In order to get senior management's buy-in for change and accept indirect tax priorities it is important that proper visibility exist of the amount of VAT/GST under management in the key jurisdictions.
To avoid any reputation damage and negative publicity around taxes, through building a tax control framework.
The internal tax function should always have insight into the areas for attention through this logbook. The risk register should contain the following labels: number, name of the risk, risk definition, cause for the risk to occur, risk category and the risk owner.
Do not spend time on further reducing risks that are already at an acceptable level.
Tax department professionals are appointed to support multidisciplinary teams during non routine transactions and or substantial business transactions.
Lack of support by management means that any improvements in quality are often temporary. The aim is that management will be encouraged not only to support change, but to become actively involved in making it happen.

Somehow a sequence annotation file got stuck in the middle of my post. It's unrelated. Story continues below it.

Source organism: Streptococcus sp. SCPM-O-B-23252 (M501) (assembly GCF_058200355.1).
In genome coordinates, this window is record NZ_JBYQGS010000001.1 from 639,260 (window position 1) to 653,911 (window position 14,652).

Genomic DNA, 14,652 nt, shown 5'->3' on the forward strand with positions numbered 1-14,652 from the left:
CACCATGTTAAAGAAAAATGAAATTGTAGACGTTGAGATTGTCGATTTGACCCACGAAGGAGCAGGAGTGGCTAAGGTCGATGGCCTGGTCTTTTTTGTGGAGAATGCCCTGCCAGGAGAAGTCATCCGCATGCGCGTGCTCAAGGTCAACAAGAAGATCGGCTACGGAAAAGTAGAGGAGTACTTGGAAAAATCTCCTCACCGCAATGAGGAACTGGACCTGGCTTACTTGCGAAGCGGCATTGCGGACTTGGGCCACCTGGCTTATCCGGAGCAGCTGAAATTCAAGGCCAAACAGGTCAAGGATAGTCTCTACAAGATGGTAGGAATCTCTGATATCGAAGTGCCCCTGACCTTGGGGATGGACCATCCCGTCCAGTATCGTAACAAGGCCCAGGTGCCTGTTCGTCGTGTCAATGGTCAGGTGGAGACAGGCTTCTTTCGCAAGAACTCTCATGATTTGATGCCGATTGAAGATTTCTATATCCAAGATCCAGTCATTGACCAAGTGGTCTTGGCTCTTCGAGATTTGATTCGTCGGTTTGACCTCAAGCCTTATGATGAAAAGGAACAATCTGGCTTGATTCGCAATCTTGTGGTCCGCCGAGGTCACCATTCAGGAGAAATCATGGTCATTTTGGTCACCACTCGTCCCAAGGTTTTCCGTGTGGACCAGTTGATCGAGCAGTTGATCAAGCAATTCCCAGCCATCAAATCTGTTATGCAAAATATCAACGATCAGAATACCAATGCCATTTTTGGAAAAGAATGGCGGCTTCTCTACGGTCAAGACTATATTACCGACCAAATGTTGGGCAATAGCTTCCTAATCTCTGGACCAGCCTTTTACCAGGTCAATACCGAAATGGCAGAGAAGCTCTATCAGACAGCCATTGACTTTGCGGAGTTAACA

Identify the key processes of their organization, measure their effectiveness and efficiency, and initiate improvement of the worst performing processes.
In order to allocate resources to risk and cost saving areas that matter, we determine together the level of risk appetite that the company considers (non)acceptable.
Having defined acceptable levels of risk leads to resources not having to spend time on further reducing risks that are already at an acceptable level.
If the startpoint is a zero measurement we could show that this beginning could have an end game: how a tax strategic plan for the short and long term should look like and what needs to be done to get there.
A split should exist of roles, functions and responsibilities between tax department and the business are well documented in manuals, procedures and working instructions.